LivaNova is selling its heart valve business to Gyrus Capital investment firm for $73 million. The divestiture is an attempt to bring London-based LivaNova’s focus back squarely on its neuromodulation and cardiovascular businesses and comes at a time when the company has been urged to make some massive changes.
The deal is set to close in the first half of 2021.
“We believe that LivaNova and Gyrus will benefit from this transaction and, that under Gyrus ownership, the HV business will thrive and grow,” Damien McDonald, CEO of LivaNova, said in a release. “For LivaNova, the divestiture of our heart valve business is an important milestone in the execution of our strategy to optimize our portfolio so that we are best positioned to serve our patients and deliver value to our shareholders. In particular, we intend to focus more directly on our key growth drivers and continuously improve our operational excellence.”
The company’s valve business is known for its Perceval device and the Memo 4D mitral repair ring. In July, LivaNova announced it was launching the Perceval Plus sutureless heart valve in Europe. At the same time, the company said it was filing a PMA supplement to FDA for the device.
“We are committed to making this the leading company dedicated to heart surgeons and their patients by providing the best solutions to fight structural heart disease,” Christian Mazzi, future CEO of the HV company, said in a release. “We plan to leverage the strong foundation in mechanical valves and build out the growth engine with the Perceval aortic valve and Memo 4D mitral repair ring, while investing in research and development to pursue new products and partnerships. With this focus, we intend to build our independent company, fully dedicated to HV, its people, its customers, and products.”
At one point, LivaNova built up its presence in heart valves with the acquisition of Maple Grove, MN-based Caisson International in 2017 for $72 million. LivaNova had previously been an investor in the mitral valve specialist. However, in 2019, LivaNova ended the Caisson program because of continued declines in revenue from its valve business.
In a research note posted Thursday, Needham & Co.'s Mike Matson said the divestiture makes sense.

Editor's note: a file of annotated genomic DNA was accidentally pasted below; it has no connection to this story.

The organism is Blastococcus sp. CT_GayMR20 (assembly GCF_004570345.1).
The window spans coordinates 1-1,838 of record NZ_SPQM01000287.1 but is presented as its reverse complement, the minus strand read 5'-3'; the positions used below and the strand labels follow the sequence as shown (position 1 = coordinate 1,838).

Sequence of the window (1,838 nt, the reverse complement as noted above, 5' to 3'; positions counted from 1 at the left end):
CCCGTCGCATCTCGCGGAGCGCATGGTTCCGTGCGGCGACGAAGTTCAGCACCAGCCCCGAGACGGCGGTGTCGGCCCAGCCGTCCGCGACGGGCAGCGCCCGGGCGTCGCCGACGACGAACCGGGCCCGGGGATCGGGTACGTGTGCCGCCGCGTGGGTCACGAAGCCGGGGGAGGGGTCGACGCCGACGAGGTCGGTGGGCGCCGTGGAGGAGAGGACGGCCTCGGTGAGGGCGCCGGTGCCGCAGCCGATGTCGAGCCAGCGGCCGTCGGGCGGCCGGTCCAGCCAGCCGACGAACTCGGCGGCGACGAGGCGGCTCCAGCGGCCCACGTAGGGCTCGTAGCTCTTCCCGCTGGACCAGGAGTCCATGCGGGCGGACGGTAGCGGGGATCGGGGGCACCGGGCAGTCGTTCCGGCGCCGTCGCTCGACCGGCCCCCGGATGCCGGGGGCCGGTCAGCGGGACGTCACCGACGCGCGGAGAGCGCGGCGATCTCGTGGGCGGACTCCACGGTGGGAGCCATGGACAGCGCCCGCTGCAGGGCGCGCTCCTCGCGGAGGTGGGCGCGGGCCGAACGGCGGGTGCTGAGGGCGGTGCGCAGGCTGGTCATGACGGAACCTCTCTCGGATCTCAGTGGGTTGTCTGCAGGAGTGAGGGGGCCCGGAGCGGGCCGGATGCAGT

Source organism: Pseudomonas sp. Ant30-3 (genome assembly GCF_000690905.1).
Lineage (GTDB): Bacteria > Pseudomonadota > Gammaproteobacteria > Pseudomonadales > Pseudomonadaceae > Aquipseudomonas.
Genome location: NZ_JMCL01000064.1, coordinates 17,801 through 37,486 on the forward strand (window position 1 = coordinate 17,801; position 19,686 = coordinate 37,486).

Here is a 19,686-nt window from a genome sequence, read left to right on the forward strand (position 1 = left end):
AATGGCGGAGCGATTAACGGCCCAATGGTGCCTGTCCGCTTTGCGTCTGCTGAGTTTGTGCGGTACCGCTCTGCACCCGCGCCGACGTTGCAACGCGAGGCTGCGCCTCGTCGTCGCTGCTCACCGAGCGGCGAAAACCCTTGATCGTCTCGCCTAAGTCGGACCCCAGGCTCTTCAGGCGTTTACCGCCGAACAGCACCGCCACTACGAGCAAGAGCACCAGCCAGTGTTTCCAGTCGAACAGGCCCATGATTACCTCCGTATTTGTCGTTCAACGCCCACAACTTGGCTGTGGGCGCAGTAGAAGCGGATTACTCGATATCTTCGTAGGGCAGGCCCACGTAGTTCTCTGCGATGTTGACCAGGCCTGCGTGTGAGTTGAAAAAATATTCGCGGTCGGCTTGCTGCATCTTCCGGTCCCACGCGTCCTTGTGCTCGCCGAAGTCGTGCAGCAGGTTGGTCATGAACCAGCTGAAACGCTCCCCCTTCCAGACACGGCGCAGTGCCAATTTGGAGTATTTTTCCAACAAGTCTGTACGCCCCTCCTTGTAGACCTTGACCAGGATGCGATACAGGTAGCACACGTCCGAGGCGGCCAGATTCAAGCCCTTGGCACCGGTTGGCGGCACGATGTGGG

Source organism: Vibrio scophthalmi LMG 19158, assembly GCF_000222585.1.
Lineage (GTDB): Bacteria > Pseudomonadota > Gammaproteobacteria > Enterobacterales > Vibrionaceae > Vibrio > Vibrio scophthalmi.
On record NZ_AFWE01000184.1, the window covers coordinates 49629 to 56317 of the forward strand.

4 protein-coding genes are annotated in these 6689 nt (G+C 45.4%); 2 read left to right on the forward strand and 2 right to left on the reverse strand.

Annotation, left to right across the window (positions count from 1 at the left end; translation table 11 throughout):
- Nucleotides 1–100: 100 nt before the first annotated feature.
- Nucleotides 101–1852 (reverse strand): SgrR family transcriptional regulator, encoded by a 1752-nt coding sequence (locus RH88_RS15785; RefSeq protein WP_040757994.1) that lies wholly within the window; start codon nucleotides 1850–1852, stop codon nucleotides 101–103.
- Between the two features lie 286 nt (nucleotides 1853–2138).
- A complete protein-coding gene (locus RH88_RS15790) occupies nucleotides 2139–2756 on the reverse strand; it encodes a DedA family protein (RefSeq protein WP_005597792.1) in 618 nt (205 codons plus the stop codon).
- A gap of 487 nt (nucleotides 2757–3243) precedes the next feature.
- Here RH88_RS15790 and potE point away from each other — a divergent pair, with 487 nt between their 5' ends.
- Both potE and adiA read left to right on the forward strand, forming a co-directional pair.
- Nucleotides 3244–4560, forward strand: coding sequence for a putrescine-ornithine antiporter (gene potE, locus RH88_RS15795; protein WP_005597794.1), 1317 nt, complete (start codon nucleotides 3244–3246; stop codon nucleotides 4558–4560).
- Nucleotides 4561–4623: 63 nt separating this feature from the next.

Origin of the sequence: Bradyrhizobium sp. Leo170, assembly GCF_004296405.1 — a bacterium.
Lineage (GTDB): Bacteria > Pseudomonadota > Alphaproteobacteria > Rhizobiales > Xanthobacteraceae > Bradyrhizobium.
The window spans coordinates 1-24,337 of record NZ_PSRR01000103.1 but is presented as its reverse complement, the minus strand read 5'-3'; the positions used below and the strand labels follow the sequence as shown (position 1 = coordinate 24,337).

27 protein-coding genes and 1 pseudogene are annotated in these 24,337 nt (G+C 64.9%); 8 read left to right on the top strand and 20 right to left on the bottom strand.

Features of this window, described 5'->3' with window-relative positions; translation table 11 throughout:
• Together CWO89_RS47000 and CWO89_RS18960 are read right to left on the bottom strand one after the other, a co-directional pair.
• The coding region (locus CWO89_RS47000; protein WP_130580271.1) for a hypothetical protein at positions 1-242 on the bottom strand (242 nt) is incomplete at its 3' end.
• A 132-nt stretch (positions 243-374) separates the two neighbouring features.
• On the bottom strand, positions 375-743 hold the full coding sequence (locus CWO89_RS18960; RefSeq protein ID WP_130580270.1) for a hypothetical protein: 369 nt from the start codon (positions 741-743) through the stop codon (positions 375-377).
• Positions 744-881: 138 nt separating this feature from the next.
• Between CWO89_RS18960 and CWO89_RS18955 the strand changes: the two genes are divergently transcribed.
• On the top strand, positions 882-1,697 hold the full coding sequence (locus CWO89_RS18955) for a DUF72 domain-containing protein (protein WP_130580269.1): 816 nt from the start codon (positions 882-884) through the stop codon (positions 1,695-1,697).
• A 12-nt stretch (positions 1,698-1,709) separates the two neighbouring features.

"While dilutive to its 2021E EPS, we expect the deal to be accretive to LivaNova's revenue growth and margin profile over the longer-term and believe that this should justify a higher multiple that more than offsets the dilution," Matson wrote in a research note. "The deal makes strategic sense in our view since it should allow management to focus on its current growth drivers and pipeline and we reiterate our buy rating."
The divestiture follows an October letter from active investor PrimeStone Capital.
PrimeStone’s October letter urged LivaNova to refocus its capital on the neuromodulation business, divest its cardiopulmonary business, and either sell or close its heart valves business.
The activist investor also said it would also like to see more transparency from LivaNova in order for analysts and investors to understand where the company makes and spends its money. Third, PrimeStone wants the company's board to strengthen its corporate financial skills and revisit management compensation. Finally, the investor recommends that the board appoint a new chairman and hire a new CFO.
Shortly after PrimeStone’s letter, LivaNova’s CFO Thad Huston resigned. Alex Shvartsburg has been tapped as interim CFO, while the company looks for a more permanent replacement. Shvartsburg is currently LivaNova's corporate VP of financial planning and analysis and the international region.
This isn’t the first time LivaNova has been involved in a divestiture. In 2017, the company sold its cardiac rhythm management business to Shanghai-based MicroPort for $190 million in cash. The goal back then was so the company could focus more on neuromodulation and cardiac surgery.